science and politics

Ideology is a double-edged sword. Dedication to a set of beliefs can be admirable, but when it leads to inflexibility and obstinance in the face of overwhelming evidence to the contrary, it is a dangerous thing. Such ideological rigidity -- often found among the adherents of various philosophical, religious, and political doctrines -- can lead to the rejection of evidence-based inquiry, which serves as the bedrock of modern science.
French philosopher Joseph de Maistre is credited with saying, "Every country has the government it deserves." That may serve as a stinging rebuke to those of us who dwell in 21st Century America, where partisan gridlock, mutual distrust, and general nastiness have culminated in an election that has made history for all the wrong reasons.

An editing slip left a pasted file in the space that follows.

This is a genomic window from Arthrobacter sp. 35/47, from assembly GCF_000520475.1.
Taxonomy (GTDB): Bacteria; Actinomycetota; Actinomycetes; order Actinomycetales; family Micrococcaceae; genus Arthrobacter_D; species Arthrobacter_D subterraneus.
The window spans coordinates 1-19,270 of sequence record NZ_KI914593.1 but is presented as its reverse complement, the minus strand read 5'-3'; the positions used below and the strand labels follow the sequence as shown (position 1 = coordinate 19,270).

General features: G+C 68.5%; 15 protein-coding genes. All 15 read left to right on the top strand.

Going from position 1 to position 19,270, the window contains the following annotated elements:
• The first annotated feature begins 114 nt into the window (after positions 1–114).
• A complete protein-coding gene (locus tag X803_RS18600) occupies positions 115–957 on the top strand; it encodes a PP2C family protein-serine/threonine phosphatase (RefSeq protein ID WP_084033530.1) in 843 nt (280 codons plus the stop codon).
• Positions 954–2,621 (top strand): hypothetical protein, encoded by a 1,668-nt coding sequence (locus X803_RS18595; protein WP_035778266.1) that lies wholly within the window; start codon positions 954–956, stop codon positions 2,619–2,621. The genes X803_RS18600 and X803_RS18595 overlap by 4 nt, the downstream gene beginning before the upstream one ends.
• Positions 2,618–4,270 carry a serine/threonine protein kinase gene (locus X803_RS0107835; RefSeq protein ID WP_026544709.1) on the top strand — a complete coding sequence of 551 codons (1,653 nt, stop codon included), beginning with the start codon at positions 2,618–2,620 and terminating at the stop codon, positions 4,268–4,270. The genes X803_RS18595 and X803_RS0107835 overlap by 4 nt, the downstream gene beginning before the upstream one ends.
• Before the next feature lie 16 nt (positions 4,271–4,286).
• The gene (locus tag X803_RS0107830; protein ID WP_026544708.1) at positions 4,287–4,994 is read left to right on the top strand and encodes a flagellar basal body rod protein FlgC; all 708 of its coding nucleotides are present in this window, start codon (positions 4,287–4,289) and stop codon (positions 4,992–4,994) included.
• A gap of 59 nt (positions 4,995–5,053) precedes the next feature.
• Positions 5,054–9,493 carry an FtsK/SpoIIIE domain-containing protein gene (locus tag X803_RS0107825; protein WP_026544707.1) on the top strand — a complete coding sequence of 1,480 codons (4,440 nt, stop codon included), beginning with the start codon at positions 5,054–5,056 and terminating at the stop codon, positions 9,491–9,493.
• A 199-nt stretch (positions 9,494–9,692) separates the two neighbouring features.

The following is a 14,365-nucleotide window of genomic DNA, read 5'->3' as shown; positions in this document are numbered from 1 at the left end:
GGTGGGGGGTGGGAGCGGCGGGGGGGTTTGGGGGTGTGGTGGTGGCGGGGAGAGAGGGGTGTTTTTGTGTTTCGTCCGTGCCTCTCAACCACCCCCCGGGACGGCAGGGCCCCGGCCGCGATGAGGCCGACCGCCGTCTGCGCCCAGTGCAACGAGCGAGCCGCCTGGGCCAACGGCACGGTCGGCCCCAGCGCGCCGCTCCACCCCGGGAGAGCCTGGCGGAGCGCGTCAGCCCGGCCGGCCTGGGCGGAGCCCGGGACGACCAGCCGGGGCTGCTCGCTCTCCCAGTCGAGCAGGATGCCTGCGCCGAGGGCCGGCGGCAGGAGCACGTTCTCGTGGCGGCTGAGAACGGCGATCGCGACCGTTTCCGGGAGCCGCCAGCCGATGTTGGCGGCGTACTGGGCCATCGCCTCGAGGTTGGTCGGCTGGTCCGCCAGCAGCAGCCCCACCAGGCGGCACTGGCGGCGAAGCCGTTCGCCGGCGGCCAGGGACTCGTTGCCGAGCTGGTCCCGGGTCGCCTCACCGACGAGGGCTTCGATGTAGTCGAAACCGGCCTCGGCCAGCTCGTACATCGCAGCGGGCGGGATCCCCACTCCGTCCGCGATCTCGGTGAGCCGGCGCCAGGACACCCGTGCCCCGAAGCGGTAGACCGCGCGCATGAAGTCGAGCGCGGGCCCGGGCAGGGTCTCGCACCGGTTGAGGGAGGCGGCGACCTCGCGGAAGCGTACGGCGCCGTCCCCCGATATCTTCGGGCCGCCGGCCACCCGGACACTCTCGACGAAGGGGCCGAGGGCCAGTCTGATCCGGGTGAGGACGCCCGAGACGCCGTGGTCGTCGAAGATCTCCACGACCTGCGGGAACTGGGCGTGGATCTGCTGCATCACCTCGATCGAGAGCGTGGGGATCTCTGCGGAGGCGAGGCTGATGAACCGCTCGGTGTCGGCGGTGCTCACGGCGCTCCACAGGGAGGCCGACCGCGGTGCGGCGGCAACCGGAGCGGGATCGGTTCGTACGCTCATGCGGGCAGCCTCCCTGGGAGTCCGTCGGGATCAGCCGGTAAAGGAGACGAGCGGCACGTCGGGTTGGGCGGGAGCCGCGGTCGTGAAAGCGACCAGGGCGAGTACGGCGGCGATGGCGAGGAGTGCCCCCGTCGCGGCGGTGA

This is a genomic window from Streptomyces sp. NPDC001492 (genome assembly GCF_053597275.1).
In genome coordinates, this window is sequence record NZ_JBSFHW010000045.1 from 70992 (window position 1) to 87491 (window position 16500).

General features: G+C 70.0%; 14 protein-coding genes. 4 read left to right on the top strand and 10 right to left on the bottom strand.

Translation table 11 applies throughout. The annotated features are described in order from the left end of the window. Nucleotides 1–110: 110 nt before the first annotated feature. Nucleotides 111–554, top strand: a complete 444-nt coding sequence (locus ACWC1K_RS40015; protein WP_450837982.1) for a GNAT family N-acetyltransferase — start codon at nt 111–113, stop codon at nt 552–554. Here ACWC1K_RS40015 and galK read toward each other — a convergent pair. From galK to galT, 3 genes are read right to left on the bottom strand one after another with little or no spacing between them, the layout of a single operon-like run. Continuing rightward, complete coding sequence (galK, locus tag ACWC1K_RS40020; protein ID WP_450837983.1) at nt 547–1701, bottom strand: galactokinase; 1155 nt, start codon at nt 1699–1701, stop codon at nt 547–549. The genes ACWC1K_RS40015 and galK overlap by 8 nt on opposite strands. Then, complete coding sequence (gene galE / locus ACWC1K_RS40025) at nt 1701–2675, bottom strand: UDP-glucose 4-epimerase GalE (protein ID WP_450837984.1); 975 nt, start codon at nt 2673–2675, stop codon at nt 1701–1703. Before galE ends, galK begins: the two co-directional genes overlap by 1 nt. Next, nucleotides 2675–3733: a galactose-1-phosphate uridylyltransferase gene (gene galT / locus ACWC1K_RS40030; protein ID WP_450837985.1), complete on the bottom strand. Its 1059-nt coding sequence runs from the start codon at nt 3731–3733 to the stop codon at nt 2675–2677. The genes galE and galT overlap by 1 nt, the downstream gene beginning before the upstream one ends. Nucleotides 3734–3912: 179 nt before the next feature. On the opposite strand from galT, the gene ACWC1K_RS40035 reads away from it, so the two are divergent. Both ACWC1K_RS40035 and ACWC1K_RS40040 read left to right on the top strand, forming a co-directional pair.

How should scientists respond to the rising tide of anti-scientific sentiment in the world? The backlash against modern technology is widespread: Protests against genetic engineering, vaccines and "chemicals" are just some of the areas of concern. What can scientists do to address this problem?
John Podesta, campaign manager and a close advisor to Hillary Clinton, believes the government has not divulged everything it knows about UFOs and Area 51. Given his predilection for conspiratorial beliefs, it probably shouldn't come as a surprise that he has a fear of biotechnology.